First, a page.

By Los Angeles Times
Tuesday, May 2, 2006 10:44 AM EDT
Avoiding the use of antibiotics in food animals appears to reduce drug resistance in humans, according to a study published online recently in the journal Clinical Infectious Diseases.
The study involved the use of antibiotics called fluoroquinolones in Australian poultry.
Australia restricts use of the antibiotics in animal husbandry because the practice is thought to contribute to drug resistance in people who contract bacterial infections from eating contaminated food.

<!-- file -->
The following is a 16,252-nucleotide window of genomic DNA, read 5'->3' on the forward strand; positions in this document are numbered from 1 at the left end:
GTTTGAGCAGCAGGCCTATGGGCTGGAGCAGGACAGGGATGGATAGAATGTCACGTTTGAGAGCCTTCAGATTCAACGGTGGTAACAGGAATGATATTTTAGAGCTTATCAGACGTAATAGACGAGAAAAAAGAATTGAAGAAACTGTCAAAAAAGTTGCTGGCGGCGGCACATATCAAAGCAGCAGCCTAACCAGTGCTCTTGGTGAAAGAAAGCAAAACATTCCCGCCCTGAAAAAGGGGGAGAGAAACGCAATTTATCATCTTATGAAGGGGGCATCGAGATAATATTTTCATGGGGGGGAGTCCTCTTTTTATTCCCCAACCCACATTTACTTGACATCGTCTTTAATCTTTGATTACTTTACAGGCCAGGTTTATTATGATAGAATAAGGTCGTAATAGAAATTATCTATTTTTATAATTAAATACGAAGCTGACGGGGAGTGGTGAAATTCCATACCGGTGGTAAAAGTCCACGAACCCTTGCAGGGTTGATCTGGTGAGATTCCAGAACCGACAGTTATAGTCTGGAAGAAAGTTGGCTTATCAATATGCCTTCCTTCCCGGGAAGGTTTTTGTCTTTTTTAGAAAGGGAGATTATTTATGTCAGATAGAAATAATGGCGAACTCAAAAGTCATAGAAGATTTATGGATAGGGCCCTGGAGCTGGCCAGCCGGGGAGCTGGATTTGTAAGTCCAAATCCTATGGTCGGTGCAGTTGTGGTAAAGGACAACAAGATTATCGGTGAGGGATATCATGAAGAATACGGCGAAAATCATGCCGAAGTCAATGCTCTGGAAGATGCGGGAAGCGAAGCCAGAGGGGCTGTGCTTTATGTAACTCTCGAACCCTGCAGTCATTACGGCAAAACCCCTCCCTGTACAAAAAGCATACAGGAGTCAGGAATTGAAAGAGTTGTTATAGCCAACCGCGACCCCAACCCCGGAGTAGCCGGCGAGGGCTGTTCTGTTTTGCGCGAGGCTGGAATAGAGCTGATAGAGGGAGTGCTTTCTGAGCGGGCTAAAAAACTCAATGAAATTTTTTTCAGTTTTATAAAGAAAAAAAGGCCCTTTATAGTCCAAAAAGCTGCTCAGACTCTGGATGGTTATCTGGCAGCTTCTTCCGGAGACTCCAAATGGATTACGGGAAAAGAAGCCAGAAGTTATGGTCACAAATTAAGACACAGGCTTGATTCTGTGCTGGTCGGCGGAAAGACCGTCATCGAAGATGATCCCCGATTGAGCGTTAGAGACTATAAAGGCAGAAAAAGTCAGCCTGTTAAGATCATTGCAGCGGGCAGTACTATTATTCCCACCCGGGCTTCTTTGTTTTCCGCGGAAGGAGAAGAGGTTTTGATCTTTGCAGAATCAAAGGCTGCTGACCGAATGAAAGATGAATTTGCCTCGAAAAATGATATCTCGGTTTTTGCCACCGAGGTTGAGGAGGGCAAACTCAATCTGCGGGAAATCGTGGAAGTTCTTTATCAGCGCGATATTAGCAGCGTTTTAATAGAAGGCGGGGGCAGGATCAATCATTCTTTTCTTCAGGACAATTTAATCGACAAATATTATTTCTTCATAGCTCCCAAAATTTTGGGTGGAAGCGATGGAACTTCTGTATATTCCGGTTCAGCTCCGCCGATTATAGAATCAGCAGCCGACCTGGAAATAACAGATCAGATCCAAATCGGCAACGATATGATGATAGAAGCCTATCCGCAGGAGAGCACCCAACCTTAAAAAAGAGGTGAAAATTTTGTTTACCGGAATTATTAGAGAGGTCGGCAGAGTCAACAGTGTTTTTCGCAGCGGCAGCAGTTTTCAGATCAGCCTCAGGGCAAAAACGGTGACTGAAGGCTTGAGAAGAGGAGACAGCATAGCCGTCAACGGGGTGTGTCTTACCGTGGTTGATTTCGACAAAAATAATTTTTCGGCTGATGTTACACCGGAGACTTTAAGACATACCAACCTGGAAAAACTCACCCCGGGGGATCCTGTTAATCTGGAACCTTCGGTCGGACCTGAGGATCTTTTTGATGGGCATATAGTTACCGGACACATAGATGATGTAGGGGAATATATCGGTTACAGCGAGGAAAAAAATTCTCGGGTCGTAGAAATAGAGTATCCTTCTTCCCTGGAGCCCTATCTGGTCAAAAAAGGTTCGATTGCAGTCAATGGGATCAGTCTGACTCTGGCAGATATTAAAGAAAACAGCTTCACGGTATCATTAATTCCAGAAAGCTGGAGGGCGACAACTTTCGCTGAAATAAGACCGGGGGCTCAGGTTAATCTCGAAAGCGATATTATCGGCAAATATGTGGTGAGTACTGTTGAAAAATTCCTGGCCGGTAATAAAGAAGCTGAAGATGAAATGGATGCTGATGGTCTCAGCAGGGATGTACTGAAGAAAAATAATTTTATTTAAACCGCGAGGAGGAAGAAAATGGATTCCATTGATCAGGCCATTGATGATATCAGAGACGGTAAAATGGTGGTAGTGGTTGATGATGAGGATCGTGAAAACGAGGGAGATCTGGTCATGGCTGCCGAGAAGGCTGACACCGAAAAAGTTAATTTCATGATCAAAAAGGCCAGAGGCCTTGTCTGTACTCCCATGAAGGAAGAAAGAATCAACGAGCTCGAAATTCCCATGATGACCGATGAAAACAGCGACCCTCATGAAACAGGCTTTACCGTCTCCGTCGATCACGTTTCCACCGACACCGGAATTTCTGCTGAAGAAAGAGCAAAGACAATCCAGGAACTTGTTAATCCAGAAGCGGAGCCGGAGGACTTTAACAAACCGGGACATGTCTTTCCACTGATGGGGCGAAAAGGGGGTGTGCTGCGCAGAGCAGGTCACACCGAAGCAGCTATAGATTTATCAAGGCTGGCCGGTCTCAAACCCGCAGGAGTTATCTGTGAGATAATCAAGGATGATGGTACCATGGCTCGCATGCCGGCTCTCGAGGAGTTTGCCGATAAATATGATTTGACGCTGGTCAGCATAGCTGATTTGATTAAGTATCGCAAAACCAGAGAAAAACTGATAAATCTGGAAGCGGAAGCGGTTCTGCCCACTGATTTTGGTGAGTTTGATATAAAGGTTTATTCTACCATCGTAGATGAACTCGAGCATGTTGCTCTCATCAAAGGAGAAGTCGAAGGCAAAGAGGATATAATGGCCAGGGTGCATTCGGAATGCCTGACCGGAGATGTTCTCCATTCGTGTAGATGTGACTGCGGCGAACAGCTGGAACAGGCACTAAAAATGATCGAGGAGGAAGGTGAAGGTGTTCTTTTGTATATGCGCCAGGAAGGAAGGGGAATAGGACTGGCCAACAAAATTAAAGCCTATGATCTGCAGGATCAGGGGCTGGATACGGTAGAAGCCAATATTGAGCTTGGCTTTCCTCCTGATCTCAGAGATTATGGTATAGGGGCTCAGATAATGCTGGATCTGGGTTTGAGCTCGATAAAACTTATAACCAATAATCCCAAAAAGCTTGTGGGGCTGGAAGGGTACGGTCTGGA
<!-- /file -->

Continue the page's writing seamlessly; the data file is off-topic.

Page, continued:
One such infection, Campylobacter, is a leading cause of food-borne illness in industrialized countries.
The study, by researchers at the Australian National University, examined 585 Australians who had Campylobacter infections.
Only 2 percent of these were resistant to the drug ciprofloxacin, a type of fluoroquinolone.
Countries that allow fluoroquinolone use in poultry have resistance rates in humans as high as 29 percent.
After years of debate, the Food and Drug Administration last year banned use of one fluoroquinolone drug in poultry to try to reduce drug resistance in the United States.
“This is a very important study,” says Dr. Edward Septimus, an infectious diseases specialist in Billings, Mont. “We’ve been saying that we have to reduce antibiotic overuse in humans. We also have to remove it from animals.”